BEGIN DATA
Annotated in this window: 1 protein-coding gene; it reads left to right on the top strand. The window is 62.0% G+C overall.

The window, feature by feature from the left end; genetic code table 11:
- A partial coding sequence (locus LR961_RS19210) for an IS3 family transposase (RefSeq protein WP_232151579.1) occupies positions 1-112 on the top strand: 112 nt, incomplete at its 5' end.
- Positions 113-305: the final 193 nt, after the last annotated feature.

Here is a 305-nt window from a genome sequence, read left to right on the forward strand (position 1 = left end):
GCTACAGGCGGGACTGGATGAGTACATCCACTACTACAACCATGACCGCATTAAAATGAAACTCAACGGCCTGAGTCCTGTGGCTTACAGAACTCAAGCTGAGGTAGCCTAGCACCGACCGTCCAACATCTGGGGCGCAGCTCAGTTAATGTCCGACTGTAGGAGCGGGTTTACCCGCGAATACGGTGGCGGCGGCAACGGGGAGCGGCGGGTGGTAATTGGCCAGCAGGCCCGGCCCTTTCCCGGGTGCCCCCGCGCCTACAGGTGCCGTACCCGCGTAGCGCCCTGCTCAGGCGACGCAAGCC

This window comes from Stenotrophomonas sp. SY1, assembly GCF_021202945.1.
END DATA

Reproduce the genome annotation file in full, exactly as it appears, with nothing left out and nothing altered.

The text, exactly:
Annotated in this window: 1 protein-coding gene; it reads left to right on the top strand. The window is 62.0% G+C overall.

The window, feature by feature from the left end; genetic code table 11:
- A partial coding sequence (locus LR961_RS19210) for an IS3 family transposase (RefSeq protein WP_232151579.1) occupies positions 1-112 on the top strand: 112 nt, incomplete at its 5' end.
- Positions 113-305: the final 193 nt, after the last annotated feature.

Here is a 305-nt window from a genome sequence, read left to right on the forward strand (position 1 = left end):
GCTACAGGCGGGACTGGATGAGTACATCCACTACTACAACCATGACCGCATTAAAATGAAACTCAACGGCCTGAGTCCTGTGGCTTACAGAACTCAAGCTGAGGTAGCCTAGCACCGACCGTCCAACATCTGGGGCGCAGCTCAGTTAATGTCCGACTGTAGGAGCGGGTTTACCCGCGAATACGGTGGCGGCGGCAACGGGGAGCGGCGGGTGGTAATTGGCCAGCAGGCCCGGCCCTTTCCCGGGTGCCCCCGCGCCTACAGGTGCCGTACCCGCGTAGCGCCCTGCTCAGGCGACGCAAGCC

This window comes from Stenotrophomonas sp. SY1, assembly GCF_021202945.1.